One of the mysteries of the English language finally explained.
A company that relies largely or exclusively on Internet commerce.
- ‘In San Francisco, Silicon Valley's siren call has lured restaurant employees to dot.coms that pay more than the $7-8 an hour earned by the average kitchen crew.’
- ‘But many dot.coms have a business model which, when it is understood, is easily imitated.’
- ‘In the light-speed world of dot-coms, few corporate managers have time to wait for a warehouse to be built.’
- ‘However, pure-play dot-coms are challenged to attract customers during the holidays without breaking the bank.’
- ‘Today their horizons include Silicon Valley and dot-coms.’
- ‘The dot-coms may be dropping like flies, but the Internet can still turbocharge a traditional company's sales.’
- ‘Such matchmaking is increasingly common as dot-coms duke it out for seasoned financial expertise.’
- ‘Initially, like most dot-coms, the company poured big money into brand building.’
- ‘Both traditional brick-and-mortar firms and start-up dot.coms use Vignette's software to create and manage online customer relationships.’
- ‘In particular, dot.coms, technology and financial service firms, the drivers of the new economy, are expected to have significant impact during this year's upfront.’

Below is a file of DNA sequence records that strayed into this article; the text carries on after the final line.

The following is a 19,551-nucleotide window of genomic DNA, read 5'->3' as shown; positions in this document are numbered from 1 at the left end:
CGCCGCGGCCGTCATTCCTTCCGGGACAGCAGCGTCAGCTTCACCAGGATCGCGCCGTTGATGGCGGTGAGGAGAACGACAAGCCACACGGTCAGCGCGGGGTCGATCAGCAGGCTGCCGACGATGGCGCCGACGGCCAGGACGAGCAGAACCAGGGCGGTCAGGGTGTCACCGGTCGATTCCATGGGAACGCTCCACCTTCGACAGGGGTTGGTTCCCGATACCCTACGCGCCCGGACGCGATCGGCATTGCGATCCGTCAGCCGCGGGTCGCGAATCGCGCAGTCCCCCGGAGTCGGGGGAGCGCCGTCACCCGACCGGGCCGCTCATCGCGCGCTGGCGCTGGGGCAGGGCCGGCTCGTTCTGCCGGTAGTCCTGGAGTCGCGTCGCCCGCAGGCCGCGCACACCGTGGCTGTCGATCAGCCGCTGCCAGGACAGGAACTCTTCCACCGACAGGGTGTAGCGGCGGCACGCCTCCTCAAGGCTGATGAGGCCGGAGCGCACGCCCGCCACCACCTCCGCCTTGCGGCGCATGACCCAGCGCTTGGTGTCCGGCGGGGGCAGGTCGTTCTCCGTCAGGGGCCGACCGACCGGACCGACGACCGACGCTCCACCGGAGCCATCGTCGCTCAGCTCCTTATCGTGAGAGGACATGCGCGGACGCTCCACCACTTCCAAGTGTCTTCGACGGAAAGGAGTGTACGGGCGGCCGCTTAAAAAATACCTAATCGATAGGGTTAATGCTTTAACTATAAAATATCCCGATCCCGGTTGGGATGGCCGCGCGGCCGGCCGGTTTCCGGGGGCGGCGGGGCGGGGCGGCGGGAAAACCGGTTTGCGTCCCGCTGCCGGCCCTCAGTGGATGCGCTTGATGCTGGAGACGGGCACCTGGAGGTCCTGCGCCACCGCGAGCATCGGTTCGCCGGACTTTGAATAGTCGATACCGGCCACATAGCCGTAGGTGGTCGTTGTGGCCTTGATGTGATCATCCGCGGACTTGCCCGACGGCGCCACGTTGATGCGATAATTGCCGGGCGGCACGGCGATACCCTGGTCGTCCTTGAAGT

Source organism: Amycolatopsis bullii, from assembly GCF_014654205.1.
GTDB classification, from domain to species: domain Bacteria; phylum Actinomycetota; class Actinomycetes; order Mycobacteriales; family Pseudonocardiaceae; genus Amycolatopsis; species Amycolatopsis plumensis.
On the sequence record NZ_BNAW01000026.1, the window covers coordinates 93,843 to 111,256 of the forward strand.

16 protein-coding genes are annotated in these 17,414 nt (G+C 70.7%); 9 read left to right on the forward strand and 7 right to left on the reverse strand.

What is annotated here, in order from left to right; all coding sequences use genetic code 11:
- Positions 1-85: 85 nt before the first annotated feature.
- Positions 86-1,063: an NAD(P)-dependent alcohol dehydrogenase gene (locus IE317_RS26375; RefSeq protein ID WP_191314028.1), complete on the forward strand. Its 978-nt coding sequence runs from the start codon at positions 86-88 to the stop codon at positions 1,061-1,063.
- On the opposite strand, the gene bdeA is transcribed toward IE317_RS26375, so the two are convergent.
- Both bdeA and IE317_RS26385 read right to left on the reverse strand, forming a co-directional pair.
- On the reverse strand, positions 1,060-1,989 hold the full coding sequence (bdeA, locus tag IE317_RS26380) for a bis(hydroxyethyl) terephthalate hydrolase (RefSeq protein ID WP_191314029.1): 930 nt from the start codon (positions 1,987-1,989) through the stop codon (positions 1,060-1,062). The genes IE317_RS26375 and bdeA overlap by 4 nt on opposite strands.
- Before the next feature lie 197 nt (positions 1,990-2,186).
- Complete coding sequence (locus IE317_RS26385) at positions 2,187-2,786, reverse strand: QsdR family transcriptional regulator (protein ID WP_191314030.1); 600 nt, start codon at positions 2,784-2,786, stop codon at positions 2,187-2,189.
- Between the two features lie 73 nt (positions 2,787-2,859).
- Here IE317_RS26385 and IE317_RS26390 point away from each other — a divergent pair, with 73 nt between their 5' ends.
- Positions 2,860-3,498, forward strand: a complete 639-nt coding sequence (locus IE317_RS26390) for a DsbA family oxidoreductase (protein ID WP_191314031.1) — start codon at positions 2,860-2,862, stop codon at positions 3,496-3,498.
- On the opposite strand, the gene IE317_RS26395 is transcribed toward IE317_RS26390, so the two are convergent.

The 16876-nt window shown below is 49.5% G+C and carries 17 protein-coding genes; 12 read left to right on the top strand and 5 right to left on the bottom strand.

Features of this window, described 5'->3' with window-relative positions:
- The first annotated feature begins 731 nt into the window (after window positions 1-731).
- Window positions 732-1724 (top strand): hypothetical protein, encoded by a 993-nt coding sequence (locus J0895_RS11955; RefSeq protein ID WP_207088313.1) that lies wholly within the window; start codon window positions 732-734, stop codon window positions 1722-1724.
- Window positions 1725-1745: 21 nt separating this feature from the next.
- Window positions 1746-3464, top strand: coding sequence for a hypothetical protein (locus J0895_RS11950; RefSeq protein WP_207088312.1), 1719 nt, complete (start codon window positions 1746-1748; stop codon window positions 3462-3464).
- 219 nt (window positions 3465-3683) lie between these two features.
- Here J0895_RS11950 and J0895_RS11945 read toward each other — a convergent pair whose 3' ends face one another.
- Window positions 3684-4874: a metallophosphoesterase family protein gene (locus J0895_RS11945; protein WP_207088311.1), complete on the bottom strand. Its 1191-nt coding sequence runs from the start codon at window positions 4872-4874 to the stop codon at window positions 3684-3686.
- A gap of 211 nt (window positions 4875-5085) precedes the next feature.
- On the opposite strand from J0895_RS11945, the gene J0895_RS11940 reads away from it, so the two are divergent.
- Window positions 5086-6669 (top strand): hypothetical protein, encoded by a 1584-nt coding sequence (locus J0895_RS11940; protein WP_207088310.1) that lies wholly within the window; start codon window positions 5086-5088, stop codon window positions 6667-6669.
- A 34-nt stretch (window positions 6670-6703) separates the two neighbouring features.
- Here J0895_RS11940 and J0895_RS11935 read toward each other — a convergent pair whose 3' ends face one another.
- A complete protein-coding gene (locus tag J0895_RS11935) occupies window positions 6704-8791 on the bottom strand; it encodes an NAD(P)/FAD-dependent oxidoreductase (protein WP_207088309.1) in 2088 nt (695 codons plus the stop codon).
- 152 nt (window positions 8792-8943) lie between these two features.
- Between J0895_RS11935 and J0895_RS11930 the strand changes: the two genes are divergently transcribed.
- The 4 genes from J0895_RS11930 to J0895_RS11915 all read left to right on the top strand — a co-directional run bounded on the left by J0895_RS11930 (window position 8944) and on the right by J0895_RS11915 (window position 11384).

- ‘When it comes to marketing health care, dot-coms have already found a prescription for success.’
- ‘Traditional retail giants, once threatened by unknown dot.coms with a growing on-line customer base, have now begun flexing their brand muscle in cyberspace.’
- ‘He was referring to the business model all too many dot.coms employed - to enrich investors through rising share prices rather than profits.’
- ‘In short, the so-called new economy and online dot-coms are more than magazine-cover trendy.’
- ‘Once the spot is contracted, dot-coms often have to guarantee it immediately and with cash.’
- ‘New companies that work solely through the Internet, especially the dot-coms, have a distinctive style.’
- ‘These entrepreneurs don't view their businesses as strict dot-coms: many disparage the term.’
- ‘We did not invest in any dot.coms or internet incubators.’
- ‘On the flip side, tons of dot-coms went out of business because they followed fads that they thought were permanent market changes.’
- ‘Investors reason that the flood of dot.coms will need to employ data mining to make their business models work, if they are not doing so already.’
1990s: from ‘.com’ in an Internet address, indicating a commercial site.
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